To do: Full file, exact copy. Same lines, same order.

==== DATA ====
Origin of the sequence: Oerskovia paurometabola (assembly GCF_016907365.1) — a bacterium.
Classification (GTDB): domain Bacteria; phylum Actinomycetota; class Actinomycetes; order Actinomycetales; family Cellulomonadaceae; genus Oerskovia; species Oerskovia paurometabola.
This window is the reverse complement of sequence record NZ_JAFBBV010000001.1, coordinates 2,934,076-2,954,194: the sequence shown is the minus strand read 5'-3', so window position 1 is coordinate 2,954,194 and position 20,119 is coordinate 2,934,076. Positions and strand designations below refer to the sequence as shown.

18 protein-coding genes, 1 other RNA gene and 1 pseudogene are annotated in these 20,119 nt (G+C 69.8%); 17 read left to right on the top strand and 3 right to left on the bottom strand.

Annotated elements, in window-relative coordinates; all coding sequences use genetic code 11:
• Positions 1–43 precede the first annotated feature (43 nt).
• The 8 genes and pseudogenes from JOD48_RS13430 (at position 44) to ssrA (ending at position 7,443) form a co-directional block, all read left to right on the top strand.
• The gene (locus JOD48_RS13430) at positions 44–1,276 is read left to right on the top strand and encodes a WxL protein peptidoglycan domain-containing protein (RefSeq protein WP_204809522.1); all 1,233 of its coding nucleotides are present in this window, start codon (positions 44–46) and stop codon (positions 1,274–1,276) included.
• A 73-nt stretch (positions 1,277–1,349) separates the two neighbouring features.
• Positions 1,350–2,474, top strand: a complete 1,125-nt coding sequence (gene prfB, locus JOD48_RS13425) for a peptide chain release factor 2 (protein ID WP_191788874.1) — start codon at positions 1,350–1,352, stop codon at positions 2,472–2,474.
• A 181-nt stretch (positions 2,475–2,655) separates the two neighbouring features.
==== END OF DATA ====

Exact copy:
Origin of the sequence: Oerskovia paurometabola (assembly GCF_016907365.1) — a bacterium.
Classification (GTDB): domain Bacteria; phylum Actinomycetota; class Actinomycetes; order Actinomycetales; family Cellulomonadaceae; genus Oerskovia; species Oerskovia paurometabola.
This window is the reverse complement of sequence record NZ_JAFBBV010000001.1, coordinates 2,934,076-2,954,194: the sequence shown is the minus strand read 5'-3', so window position 1 is coordinate 2,954,194 and position 20,119 is coordinate 2,934,076. Positions and strand designations below refer to the sequence as shown.

18 protein-coding genes, 1 other RNA gene and 1 pseudogene are annotated in these 20,119 nt (G+C 69.8%); 17 read left to right on the top strand and 3 right to left on the bottom strand.

Annotated elements, in window-relative coordinates; all coding sequences use genetic code 11:
• Positions 1–43 precede the first annotated feature (43 nt).
• The 8 genes and pseudogenes from JOD48_RS13430 (at position 44) to ssrA (ending at position 7,443) form a co-directional block, all read left to right on the top strand.
• The gene (locus JOD48_RS13430) at positions 44–1,276 is read left to right on the top strand and encodes a WxL protein peptidoglycan domain-containing protein (RefSeq protein WP_204809522.1); all 1,233 of its coding nucleotides are present in this window, start codon (positions 44–46) and stop codon (positions 1,274–1,276) included.
• A 73-nt stretch (positions 1,277–1,349) separates the two neighbouring features.
• Positions 1,350–2,474, top strand: a complete 1,125-nt coding sequence (gene prfB, locus JOD48_RS13425) for a peptide chain release factor 2 (protein ID WP_191788874.1) — start codon at positions 1,350–1,352, stop codon at positions 2,472–2,474.
• A 181-nt stretch (positions 2,475–2,655) separates the two neighbouring features.